November

Agon/Sphinx/New McGregor (Royal Ballet)

The first – and very edgy looking – triple bill of the season provides the opportunity to see the dream team of Cojocaru, McRae and Polunin again in a new production of Glen Tetley‘s Sphinx. Along with a new McGregor. We can’t wait.

December

Carlos Acosta (Sadler’s Wells)

The bravura boss will be back at the Wells to perform Balanchine’s Apollo plus Jerome Robbins’ A Suite of Dances and Afternoon of a Faun. We think Sadler’s has gone a little “Ballets Russes PR happy” in comparing the man (albeit indirectly) to Nijinsky, but we forgive them: seeing Apollo in the programme is more than enough to lure us in.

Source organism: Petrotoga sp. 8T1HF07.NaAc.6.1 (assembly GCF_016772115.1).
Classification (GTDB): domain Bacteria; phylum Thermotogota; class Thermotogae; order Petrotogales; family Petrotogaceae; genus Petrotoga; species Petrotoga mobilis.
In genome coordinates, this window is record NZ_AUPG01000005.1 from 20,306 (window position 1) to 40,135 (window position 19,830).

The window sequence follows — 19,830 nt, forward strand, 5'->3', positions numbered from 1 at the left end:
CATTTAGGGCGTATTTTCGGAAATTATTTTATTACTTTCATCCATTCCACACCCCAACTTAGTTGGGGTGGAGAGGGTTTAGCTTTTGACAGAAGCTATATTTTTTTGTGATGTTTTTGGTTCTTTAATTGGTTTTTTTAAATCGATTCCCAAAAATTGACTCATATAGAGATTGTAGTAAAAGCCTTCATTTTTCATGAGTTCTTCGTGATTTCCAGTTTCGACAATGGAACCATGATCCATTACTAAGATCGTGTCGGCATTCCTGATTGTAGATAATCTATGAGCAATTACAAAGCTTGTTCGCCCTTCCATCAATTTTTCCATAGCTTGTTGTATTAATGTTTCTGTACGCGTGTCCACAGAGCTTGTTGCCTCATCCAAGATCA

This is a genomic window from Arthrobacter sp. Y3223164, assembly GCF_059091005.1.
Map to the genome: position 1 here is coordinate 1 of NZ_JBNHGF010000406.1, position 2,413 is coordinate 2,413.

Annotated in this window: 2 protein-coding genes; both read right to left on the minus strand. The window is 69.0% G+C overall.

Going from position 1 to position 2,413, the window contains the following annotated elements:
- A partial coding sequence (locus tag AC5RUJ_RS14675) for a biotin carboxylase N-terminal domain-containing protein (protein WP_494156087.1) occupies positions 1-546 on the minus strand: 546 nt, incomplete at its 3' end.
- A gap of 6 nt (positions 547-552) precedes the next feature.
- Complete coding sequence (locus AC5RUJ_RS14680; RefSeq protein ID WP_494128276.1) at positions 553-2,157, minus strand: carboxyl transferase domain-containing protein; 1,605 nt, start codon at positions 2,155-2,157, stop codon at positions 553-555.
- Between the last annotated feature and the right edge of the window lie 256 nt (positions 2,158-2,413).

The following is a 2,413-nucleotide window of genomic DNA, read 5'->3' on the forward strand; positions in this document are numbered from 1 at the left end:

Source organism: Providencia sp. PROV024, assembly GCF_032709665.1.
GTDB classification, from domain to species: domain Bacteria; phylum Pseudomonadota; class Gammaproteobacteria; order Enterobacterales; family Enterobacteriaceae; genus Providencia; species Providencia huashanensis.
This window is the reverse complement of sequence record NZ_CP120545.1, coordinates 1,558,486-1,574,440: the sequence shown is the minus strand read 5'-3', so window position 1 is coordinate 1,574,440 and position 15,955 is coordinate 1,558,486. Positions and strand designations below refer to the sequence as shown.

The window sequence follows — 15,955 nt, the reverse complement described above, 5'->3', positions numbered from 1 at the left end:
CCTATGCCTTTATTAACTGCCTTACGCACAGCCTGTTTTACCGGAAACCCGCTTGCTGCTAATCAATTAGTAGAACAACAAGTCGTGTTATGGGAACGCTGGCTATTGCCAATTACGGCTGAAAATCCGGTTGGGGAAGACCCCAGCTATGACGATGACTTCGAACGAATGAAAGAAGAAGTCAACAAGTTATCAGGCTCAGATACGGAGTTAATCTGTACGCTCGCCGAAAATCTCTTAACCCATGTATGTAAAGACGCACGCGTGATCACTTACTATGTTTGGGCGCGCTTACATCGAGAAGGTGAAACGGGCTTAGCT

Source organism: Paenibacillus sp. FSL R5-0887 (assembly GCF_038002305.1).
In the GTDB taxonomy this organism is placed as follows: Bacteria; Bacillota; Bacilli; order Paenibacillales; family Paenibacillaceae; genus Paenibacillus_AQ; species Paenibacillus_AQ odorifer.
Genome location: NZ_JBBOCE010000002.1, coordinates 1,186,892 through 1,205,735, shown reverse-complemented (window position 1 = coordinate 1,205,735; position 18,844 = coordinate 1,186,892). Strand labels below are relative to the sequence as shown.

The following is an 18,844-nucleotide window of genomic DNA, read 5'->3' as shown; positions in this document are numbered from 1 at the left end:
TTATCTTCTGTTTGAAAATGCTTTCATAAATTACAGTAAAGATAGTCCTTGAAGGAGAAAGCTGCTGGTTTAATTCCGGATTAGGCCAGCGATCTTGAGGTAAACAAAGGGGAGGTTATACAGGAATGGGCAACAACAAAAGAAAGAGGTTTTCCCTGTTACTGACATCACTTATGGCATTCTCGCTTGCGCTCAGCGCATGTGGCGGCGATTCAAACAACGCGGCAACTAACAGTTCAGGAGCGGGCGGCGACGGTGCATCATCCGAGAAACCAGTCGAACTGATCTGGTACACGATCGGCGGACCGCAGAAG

The Nutcracker (Royal Ballet)

These days The Nutcracker is the most regular staple in the RB’s repertoire (I guess it’s trying to play catch with those 940+ Swan Lakes) but who can resist when high flyer Sergei Polunin is one of the princes? Plus, given that I can’t be bothered with yuletide decorations this is my only chance of seeing a proper Christmas tree.

For more information, refer to the official press releases by The Royal Ballet and Sadler’s Wells:

The Royal Ballet 2009/2010 Season

Sadler’s Wells Autumn 2009 Season

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Johan Kobborg. Source: The Royal Ballet ©. Copyright belongs to its respective owners.